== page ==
Employing traditional craft skills and materials, the conservation restoration included a new roof of hand-made Keymer tiles (each bearing the handprint of its maker), complete re-rendering of the house in traditional lime mortar, new cast iron guttering and full renovation of Threeways’ historic casement windows with their archetypally Arts and Crafts expressed pin-jointed construction, leaded lights and bespoke wrought-iron fittings.
The house offers development potential in the form of a separate double-height garage outbuilding.
Threeways occupies a wonderful position in the delightful village of Walberswick on the Suffolk coast.
Approximately 100 miles from central London, the village is situated within the Suffolk Coast
and Heaths Area of Outstanding Natural Beauty and is surrounded by dunes and the heathland of rspb Minsmere.
Walberswick has been a favourite spot for families and artists over many generations, with painters including Philip Wilson Steer and Charles Rennie Macintosh famously depicting its beach and environs. Today, the village is a thriving community and home to an increasing number of young families.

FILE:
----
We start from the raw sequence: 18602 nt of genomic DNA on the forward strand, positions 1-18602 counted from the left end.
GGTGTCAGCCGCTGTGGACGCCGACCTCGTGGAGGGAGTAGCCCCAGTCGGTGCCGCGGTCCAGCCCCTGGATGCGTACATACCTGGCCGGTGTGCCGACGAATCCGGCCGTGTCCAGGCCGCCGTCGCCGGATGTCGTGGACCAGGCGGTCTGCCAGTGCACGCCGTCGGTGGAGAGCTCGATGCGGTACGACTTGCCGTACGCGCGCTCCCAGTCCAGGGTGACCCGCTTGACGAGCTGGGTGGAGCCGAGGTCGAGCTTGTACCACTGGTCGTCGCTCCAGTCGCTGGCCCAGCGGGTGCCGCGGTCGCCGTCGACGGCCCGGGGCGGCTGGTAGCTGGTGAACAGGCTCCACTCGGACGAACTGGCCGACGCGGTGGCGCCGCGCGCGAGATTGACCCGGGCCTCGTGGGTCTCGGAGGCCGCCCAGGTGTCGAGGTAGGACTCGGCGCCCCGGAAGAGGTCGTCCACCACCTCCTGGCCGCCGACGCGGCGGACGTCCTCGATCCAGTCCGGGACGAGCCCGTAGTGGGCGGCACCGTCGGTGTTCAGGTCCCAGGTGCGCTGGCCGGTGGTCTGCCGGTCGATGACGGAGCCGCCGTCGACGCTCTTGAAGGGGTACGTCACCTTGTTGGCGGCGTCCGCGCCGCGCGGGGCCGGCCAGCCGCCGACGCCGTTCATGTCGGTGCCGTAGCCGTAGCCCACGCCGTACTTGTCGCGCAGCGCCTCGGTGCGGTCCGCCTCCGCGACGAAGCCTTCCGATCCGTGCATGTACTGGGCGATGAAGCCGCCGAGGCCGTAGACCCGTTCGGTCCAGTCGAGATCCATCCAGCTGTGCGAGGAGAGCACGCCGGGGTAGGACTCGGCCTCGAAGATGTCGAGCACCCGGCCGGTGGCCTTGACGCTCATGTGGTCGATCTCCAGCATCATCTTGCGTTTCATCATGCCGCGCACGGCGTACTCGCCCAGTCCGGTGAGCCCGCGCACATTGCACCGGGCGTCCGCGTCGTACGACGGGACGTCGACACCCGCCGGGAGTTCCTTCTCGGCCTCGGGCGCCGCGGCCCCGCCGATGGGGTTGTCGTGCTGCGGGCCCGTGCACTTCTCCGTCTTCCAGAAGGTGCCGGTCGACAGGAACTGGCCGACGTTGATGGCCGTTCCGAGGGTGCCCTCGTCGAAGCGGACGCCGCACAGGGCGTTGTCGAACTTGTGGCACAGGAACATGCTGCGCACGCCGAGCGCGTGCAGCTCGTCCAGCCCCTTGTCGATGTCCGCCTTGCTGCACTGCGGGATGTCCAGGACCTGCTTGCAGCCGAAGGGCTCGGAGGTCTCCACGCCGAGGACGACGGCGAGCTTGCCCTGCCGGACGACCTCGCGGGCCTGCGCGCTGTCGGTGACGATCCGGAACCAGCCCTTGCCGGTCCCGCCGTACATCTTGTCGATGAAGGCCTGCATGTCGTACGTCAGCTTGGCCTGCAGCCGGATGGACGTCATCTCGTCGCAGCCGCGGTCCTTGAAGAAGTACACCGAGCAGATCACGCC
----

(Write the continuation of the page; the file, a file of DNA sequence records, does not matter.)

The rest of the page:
Village amenities include a small local Co-op shop, two pubs including The Anchor restaurant and a highly regarded delicatessen, The Black Dog.
Southwold (8.1 miles via car or a 1.9 mile walk/cycle) offers boutique shops, restaurants and cultural amenities including an independent cinema and the Southwold Arts Centre. The town also hosts the Southwold Arts Festival’s annual celebration of arts and literature.
Rspb Minsmere (8.7 miles) is a world-class nature reserve. Classified as a Site of Special Scientific Interest, its 2,500 acres are habitat to exceptional wildlife.
Aldeburgh (14.9 miles) is a popular coastal town closely associated with composer Benjamin Britten. It offers an excellent selection of independent shops and restaurants and, along with Snape Maltings, is venue of the internationally renowned Aldeburgh Music Festival.
Stations at Darsham (7.2 miles), Halesworth (8.6 miles) and Saxmundham (12.3 miles) offer trains to London Liverpool Street via Ipswich from just under two hours.
Local shopping at the historic market town of Saxmundham includes Tesco and Waitrose supermarkets while nearby Halesworth offers small independents and a Co-op supermarket.
Excellent sailing is within easy reach, with moorings at Walberswick harbour, sailing clubs at Southwold and Orford, and a yacht club at Aldeburgh.
All times and mileages are approximate.
Square Footage: 2,840 sq ft
services - Mains water, electricity and drainage; oil fired central heating.
Local authority - East Suffolk District Council; Band G
Agent note - Please be aware that there are various infrastructure projects proposed for east Suffolk including plans for a new nuclear power station at Sizewell. Wind farm expansion in the North Sea is also taking place and bringing power ashore along with associated cabling and substation works are also being proposed in Friston.